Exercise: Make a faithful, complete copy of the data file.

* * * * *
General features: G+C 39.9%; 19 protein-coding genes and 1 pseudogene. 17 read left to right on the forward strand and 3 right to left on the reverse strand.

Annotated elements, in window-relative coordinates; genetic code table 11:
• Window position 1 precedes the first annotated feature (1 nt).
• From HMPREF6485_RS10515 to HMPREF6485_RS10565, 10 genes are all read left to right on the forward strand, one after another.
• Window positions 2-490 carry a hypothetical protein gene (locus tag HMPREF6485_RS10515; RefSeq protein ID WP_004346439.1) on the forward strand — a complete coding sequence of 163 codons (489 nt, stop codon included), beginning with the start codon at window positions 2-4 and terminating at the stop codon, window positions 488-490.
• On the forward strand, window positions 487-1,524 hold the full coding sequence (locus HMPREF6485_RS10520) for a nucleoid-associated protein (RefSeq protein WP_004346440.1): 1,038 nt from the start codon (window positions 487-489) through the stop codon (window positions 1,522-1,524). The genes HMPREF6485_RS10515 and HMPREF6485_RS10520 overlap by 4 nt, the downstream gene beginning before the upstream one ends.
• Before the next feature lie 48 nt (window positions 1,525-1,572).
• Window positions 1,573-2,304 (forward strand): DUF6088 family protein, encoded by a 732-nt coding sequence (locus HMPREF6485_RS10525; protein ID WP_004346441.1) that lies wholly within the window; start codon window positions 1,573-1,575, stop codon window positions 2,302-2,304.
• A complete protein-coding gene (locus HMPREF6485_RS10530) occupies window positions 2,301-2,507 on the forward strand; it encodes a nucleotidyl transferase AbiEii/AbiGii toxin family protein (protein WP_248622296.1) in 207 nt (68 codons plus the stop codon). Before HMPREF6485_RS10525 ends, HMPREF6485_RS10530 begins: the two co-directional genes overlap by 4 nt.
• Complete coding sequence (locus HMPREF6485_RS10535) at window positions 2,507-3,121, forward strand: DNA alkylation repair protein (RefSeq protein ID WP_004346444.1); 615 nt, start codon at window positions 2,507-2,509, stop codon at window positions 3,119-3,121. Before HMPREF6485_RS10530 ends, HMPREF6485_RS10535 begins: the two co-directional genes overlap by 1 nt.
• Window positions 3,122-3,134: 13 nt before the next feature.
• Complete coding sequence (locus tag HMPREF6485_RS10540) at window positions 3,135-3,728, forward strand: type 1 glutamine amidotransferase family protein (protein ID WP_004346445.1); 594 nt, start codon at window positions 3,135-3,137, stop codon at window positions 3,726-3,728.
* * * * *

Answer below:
General features: G+C 39.9%; 19 protein-coding genes and 1 pseudogene. 17 read left to right on the forward strand and 3 right to left on the reverse strand.

Annotated elements, in window-relative coordinates; genetic code table 11:
• Window position 1 precedes the first annotated feature (1 nt).
• From HMPREF6485_RS10515 to HMPREF6485_RS10565, 10 genes are all read left to right on the forward strand, one after another.
• Window positions 2-490 carry a hypothetical protein gene (locus tag HMPREF6485_RS10515; RefSeq protein ID WP_004346439.1) on the forward strand — a complete coding sequence of 163 codons (489 nt, stop codon included), beginning with the start codon at window positions 2-4 and terminating at the stop codon, window positions 488-490.
• On the forward strand, window positions 487-1,524 hold the full coding sequence (locus HMPREF6485_RS10520) for a nucleoid-associated protein (RefSeq protein WP_004346440.1): 1,038 nt from the start codon (window positions 487-489) through the stop codon (window positions 1,522-1,524). The genes HMPREF6485_RS10515 and HMPREF6485_RS10520 overlap by 4 nt, the downstream gene beginning before the upstream one ends.
• Before the next feature lie 48 nt (window positions 1,525-1,572).
• Window positions 1,573-2,304 (forward strand): DUF6088 family protein, encoded by a 732-nt coding sequence (locus HMPREF6485_RS10525; protein ID WP_004346441.1) that lies wholly within the window; start codon window positions 1,573-1,575, stop codon window positions 2,302-2,304.
• A complete protein-coding gene (locus HMPREF6485_RS10530) occupies window positions 2,301-2,507 on the forward strand; it encodes a nucleotidyl transferase AbiEii/AbiGii toxin family protein (protein WP_248622296.1) in 207 nt (68 codons plus the stop codon). Before HMPREF6485_RS10525 ends, HMPREF6485_RS10530 begins: the two co-directional genes overlap by 4 nt.
• Complete coding sequence (locus HMPREF6485_RS10535) at window positions 2,507-3,121, forward strand: DNA alkylation repair protein (RefSeq protein ID WP_004346444.1); 615 nt, start codon at window positions 2,507-2,509, stop codon at window positions 3,119-3,121. Before HMPREF6485_RS10530 ends, HMPREF6485_RS10535 begins: the two co-directional genes overlap by 1 nt.
• Window positions 3,122-3,134: 13 nt before the next feature.
• Complete coding sequence (locus tag HMPREF6485_RS10540) at window positions 3,135-3,728, forward strand: type 1 glutamine amidotransferase family protein (protein ID WP_004346445.1); 594 nt, start codon at window positions 3,135-3,137, stop codon at window positions 3,726-3,728.